No. 11, Part 2: The right Lenten fast for you

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Each year in the days before Lent, my husband and I share a list of what we plan to give up that year. Last year, it took just a few moments for him to start to rattle off an exhaustive list of goals.

Once I chimed in with my own long list of things I was giving up, I started to feel overwhelmed by all we had committed to … and Lent was still days away! Matt must have felt it too, because after a few minutes he said, “Wow, it kind of seems like we are doing a lot.”

So, we decided to take a step back and think about the intentionality behind what we were planning to “give up.” In my mind, we needed to answer two questions. First, did all of our spiritual problems have to be solved this one 40-day season? If quality is really better than quantity, we wanted to make sure we weren’t setting ourselves up for failure by trying to take on, or give up, too much.

And second — perhaps more important — were we “giving things up” to grow closer to Christ? If my motivation for giving up sweets is to kickstart weight loss, why wait until Lent to start? Was I giving up television to spend more time reading the Bible or praying? What was my spiritual motivation behind any list item?

In Matthew 9:15, John’s disciples ask Jesus why the Pharisees fast when Jesus’s disciples do not. He answers them: “The days will come when the bridegroom is taken away from them, and then they will fast.”

Well, those days have arrived! As Catholics, we undertake the Lenten practices of prayer, fasting and almsgiving seeking spiritual conversion as we journey to the cross with Christ.

“Giving something up” for Lent is an act of penance and sacrifice that reminds us of Christ’s sacrifices for us, which were obviously much greater than foregoing that ice cream in the freezer.

Scripture reminds us that our fasting is meant to bring us closer to Christ.

On the Third Sunday of Lent, we read:

“Meanwhile, the disciples urged him, ‘Rabbi, eat.’ But he said to them, ‘I have food to eat of which you do not know.’ So the disciples said to one another, ‘Could someone have brought him something to eat?’ Jesus said to them, ‘My food is to do the will of the one who sent me and to finish his work. Do you not say, “In four months the harvest will be here?” I tell you, look up and see the fields ripe for the harvest. The reaper is already receiving payment and gathering crops for eternal life'” (Jn 4: 31-37).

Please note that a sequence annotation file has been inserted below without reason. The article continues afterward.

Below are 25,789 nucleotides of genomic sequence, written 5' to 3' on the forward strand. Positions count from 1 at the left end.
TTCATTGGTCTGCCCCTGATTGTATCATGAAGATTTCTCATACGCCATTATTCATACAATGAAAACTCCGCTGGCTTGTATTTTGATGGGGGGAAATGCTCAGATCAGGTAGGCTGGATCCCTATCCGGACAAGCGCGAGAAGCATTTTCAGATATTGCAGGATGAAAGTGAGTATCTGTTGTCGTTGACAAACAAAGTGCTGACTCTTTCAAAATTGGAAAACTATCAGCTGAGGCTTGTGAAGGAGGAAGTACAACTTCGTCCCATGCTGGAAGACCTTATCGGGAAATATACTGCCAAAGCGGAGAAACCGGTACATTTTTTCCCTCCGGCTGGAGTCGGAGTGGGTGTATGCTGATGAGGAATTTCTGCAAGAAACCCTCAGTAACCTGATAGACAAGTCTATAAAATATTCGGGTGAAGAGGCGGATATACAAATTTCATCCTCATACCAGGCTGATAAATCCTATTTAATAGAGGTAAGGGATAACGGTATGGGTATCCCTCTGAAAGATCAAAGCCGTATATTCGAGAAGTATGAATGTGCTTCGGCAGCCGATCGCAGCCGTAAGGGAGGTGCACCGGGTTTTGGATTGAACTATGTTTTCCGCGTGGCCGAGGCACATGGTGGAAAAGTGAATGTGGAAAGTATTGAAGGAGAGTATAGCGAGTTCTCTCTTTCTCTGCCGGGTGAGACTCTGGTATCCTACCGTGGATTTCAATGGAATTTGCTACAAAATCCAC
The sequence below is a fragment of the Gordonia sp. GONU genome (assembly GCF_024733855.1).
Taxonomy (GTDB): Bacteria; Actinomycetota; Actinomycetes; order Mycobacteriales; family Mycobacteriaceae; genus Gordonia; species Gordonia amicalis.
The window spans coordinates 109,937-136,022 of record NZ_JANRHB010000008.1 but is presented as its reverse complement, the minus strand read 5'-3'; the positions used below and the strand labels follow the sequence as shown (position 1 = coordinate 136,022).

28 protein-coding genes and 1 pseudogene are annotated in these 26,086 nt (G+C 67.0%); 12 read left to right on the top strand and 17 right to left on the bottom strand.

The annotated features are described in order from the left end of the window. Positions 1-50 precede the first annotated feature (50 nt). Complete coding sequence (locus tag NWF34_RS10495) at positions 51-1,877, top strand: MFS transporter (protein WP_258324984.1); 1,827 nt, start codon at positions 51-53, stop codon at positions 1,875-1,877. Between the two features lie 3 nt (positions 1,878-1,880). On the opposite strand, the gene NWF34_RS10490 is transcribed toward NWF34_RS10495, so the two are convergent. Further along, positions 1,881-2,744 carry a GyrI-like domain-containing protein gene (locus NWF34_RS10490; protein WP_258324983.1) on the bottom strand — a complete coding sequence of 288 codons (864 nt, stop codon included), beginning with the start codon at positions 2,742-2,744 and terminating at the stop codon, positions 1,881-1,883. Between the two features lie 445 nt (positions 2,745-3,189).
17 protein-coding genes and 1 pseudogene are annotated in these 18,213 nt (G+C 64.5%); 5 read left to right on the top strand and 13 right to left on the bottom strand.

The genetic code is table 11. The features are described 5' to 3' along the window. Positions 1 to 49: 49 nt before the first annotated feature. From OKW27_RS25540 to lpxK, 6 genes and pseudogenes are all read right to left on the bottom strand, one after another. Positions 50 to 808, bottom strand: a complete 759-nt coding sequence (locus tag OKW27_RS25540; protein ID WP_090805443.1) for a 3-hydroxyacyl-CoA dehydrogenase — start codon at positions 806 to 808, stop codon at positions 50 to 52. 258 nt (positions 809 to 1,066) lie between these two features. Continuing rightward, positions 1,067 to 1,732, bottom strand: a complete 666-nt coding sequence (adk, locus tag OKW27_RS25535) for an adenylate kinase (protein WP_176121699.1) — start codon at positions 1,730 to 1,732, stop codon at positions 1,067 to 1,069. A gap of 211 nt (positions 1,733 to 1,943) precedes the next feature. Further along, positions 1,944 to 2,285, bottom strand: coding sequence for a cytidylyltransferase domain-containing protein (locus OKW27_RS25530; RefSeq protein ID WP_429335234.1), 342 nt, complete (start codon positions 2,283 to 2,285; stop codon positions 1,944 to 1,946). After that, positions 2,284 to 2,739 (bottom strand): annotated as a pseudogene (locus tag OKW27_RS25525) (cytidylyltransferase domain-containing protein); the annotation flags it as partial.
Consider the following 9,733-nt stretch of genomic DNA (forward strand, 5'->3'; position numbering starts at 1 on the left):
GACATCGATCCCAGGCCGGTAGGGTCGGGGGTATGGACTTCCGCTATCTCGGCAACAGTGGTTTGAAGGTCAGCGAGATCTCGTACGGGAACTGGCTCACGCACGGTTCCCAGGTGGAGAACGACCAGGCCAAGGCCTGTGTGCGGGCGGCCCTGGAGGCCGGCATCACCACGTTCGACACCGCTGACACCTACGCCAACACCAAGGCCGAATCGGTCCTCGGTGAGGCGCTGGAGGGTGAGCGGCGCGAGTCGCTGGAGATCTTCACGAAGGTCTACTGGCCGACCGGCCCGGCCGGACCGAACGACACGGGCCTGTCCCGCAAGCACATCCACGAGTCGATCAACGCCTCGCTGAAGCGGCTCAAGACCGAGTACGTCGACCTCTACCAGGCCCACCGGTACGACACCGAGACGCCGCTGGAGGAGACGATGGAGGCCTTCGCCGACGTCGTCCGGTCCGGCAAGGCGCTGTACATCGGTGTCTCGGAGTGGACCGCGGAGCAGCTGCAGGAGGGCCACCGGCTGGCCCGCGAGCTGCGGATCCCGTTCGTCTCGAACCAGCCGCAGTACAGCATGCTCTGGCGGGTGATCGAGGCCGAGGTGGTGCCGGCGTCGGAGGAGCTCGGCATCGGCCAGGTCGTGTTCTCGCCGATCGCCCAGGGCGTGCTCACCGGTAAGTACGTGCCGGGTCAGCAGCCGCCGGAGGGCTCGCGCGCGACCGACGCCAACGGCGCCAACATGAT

A family prays before eating a meatless meal of baked potatoes and salad at their home. As Catholics, we undertake the Lenten practices of prayer, fasting and almsgiving seeking spiritual conversion as we journey to the cross with Christ. CNS photo/Nancy Wiechec

Jesus clearly reminds his disciples that the food of the earth is not what he desires. Jesus is in search of a greater source of nourishment, the bread of eternal life.

It’s not too late to be reminded of this during the Lenten season. Perhaps if you’ve already given up those sweets or salty snacks, you can think about that decision in a spiritual way. Change your motivation from one of weight loss to casting away what does not bring spiritual nourishment and lead to eternal life.

As Scripture reminds us, fasting is not meant to be done with trumpets blaring for the world to see. We don’t have to “Keep up with the Joneses” and do all that we think we’re supposed to do as “good” Catholics, and tell our friends about it.

We make the choice that’s right for us, for our spiritual journey in the Lent we find ourselves. Maybe, the next year, the choice will be different.

As far as this pair of Joneses is concerned, we are seeking to stay focused (and not just on ourselves), be mindful of our intentions and take on fewer things with greater focus on the Lord as we await the coming of the bridegroom on Easter morning.

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